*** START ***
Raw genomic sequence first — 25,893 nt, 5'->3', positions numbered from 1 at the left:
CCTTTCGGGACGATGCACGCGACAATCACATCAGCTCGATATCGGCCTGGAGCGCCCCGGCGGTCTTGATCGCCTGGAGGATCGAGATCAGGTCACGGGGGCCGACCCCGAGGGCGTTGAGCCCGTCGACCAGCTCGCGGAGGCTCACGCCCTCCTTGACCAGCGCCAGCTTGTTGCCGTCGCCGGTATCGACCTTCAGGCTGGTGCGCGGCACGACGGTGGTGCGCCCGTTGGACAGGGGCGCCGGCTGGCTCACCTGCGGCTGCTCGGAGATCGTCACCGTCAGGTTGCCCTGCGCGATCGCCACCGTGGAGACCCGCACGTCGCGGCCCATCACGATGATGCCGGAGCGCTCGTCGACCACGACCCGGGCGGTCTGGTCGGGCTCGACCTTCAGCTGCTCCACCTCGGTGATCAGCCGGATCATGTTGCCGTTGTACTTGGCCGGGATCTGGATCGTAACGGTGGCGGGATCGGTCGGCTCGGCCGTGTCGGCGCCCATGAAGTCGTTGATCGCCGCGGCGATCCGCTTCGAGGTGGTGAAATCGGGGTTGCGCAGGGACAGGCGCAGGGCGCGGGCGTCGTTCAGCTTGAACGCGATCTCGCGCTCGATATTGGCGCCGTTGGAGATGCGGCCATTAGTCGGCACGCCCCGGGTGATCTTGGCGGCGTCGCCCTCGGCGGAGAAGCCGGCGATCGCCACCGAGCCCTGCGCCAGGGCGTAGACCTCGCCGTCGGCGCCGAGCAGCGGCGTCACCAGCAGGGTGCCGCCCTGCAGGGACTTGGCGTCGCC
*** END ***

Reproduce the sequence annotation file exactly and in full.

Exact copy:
Raw genomic sequence first — 25,893 nt, 5'->3', positions numbered from 1 at the left:
CCTTTCGGGACGATGCACGCGACAATCACATCAGCTCGATATCGGCCTGGAGCGCCCCGGCGGTCTTGATCGCCTGGAGGATCGAGATCAGGTCACGGGGGCCGACCCCGAGGGCGTTGAGCCCGTCGACCAGCTCGCGGAGGCTCACGCCCTCCTTGACCAGCGCCAGCTTGTTGCCGTCGCCGGTATCGACCTTCAGGCTGGTGCGCGGCACGACGGTGGTGCGCCCGTTGGACAGGGGCGCCGGCTGGCTCACCTGCGGCTGCTCGGAGATCGTCACCGTCAGGTTGCCCTGCGCGATCGCCACCGTGGAGACCCGCACGTCGCGGCCCATCACGATGATGCCGGAGCGCTCGTCGACCACGACCCGGGCGGTCTGGTCGGGCTCGACCTTCAGCTGCTCCACCTCGGTGATCAGCCGGATCATGTTGCCGTTGTACTTGGCCGGGATCTGGATCGTAACGGTGGCGGGATCGGTCGGCTCGGCCGTGTCGGCGCCCATGAAGTCGTTGATCGCCGCGGCGATCCGCTTCGAGGTGGTGAAATCGGGGTTGCGCAGGGACAGGCGCAGGGCGCGGGCGTCGTTCAGCTTGAACGCGATCTCGCGCTCGATATTGGCGCCGTTGGAGATGCGGCCATTAGTCGGCACGCCCCGGGTGATCTTGGCGGCGTCGCCCTCGGCGGAGAAGCCGGCGATCGCCACCGAGCCCTGCGCCAGGGCGTAGACCTCGCCGTCGGCGCCGAGCAGCGGCGTCACCAGCAGGGTGCCGCCCTGCAGGGACTTGGCGTCGCC